The institutional turn in professional ethics

Ethics Behav. 1999;9(2):109-18. doi: 10.1207/s15327019eb0902_2.


The traditional ideal in which professionals alone or in small groups serve their patients and clients in accord with a public-spirited goal is giving way to practice in which professionals serve in organizations that value mainly their expertise and expect them to act in accord with the organization's goals. The study of professional ethics has not kept pace with this trend and, as a result, has neglected the institutional aspects of ethical problems. I focus attention on these aspects by considering a case that raises 2 problems that are particularly relevant in the context in which professionals now practice: the problem of representation (whom does the professional act for) and the problem of authority (who has the right to make the policy for the institution).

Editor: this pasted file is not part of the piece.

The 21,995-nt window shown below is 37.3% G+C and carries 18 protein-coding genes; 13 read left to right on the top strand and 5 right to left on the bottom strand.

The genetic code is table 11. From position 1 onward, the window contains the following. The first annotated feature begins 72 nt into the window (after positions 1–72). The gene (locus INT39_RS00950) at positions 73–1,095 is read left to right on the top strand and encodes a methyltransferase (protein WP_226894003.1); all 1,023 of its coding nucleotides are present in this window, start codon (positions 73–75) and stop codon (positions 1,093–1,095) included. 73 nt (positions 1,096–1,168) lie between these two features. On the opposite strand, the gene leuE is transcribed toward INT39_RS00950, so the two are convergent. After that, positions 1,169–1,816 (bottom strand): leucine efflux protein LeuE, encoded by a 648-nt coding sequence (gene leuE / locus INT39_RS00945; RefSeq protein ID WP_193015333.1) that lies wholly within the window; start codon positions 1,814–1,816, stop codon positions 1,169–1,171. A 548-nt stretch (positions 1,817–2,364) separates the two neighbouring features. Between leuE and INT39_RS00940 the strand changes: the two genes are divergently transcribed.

MeSH terms

  • Administrative Personnel
  • Conflict of Interest
  • Decision Making*
  • Ethics, Institutional*
  • Ethics, Professional*
  • Hospitals
  • Humans
  • Jurisprudence*
  • Lawyers*
  • Moral Obligations
  • Organizational Policy*
  • Pharmaceutical Preparations
  • Physicians*
  • Professional Autonomy
  • Professional Role*
  • Social Responsibility
  • Social Values
  • Suicide, Assisted*
  • United States


  • Pharmaceutical Preparations